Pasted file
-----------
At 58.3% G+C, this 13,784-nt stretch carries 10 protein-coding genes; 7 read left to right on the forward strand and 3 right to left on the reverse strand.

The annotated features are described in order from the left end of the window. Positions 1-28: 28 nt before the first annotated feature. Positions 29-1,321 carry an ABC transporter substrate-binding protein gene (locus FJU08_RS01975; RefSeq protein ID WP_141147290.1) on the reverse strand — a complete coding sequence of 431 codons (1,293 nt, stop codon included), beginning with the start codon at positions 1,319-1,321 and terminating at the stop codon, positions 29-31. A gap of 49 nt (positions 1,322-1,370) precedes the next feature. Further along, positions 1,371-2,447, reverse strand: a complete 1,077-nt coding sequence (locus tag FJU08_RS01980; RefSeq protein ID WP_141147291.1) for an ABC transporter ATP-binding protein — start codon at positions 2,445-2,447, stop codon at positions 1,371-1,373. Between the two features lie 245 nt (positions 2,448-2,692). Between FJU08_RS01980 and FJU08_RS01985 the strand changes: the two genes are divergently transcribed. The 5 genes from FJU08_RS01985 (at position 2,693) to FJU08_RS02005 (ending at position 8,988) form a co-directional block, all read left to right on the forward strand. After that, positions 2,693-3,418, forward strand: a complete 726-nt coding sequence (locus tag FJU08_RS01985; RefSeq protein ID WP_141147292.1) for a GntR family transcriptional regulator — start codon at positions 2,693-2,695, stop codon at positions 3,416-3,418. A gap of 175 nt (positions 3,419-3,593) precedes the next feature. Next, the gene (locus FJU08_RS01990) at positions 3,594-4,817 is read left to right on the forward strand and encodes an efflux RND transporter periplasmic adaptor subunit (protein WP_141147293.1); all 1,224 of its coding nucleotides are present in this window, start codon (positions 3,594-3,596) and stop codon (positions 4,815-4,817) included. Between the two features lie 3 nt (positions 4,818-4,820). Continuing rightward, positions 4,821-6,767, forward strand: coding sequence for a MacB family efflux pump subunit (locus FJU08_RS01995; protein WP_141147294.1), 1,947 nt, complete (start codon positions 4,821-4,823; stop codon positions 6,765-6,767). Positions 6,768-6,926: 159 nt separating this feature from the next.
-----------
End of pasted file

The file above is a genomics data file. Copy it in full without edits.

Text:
At 58.3% G+C, this 13,784-nt stretch carries 10 protein-coding genes; 7 read left to right on the forward strand and 3 right to left on the reverse strand.

The annotated features are described in order from the left end of the window. Positions 1-28: 28 nt before the first annotated feature. Positions 29-1,321 carry an ABC transporter substrate-binding protein gene (locus FJU08_RS01975; RefSeq protein ID WP_141147290.1) on the reverse strand — a complete coding sequence of 431 codons (1,293 nt, stop codon included), beginning with the start codon at positions 1,319-1,321 and terminating at the stop codon, positions 29-31. A gap of 49 nt (positions 1,322-1,370) precedes the next feature. Further along, positions 1,371-2,447, reverse strand: a complete 1,077-nt coding sequence (locus tag FJU08_RS01980; RefSeq protein ID WP_141147291.1) for an ABC transporter ATP-binding protein — start codon at positions 2,445-2,447, stop codon at positions 1,371-1,373. Between the two features lie 245 nt (positions 2,448-2,692). Between FJU08_RS01980 and FJU08_RS01985 the strand changes: the two genes are divergently transcribed. The 5 genes from FJU08_RS01985 (at position 2,693) to FJU08_RS02005 (ending at position 8,988) form a co-directional block, all read left to right on the forward strand. After that, positions 2,693-3,418, forward strand: a complete 726-nt coding sequence (locus tag FJU08_RS01985; RefSeq protein ID WP_141147292.1) for a GntR family transcriptional regulator — start codon at positions 2,693-2,695, stop codon at positions 3,416-3,418. A gap of 175 nt (positions 3,419-3,593) precedes the next feature. Next, the gene (locus FJU08_RS01990) at positions 3,594-4,817 is read left to right on the forward strand and encodes an efflux RND transporter periplasmic adaptor subunit (protein WP_141147293.1); all 1,224 of its coding nucleotides are present in this window, start codon (positions 3,594-3,596) and stop codon (positions 4,815-4,817) included. Between the two features lie 3 nt (positions 4,818-4,820). Continuing rightward, positions 4,821-6,767, forward strand: coding sequence for a MacB family efflux pump subunit (locus FJU08_RS01995; protein WP_141147294.1), 1,947 nt, complete (start codon positions 4,821-4,823; stop codon positions 6,765-6,767). Positions 6,768-6,926: 159 nt separating this feature from the next.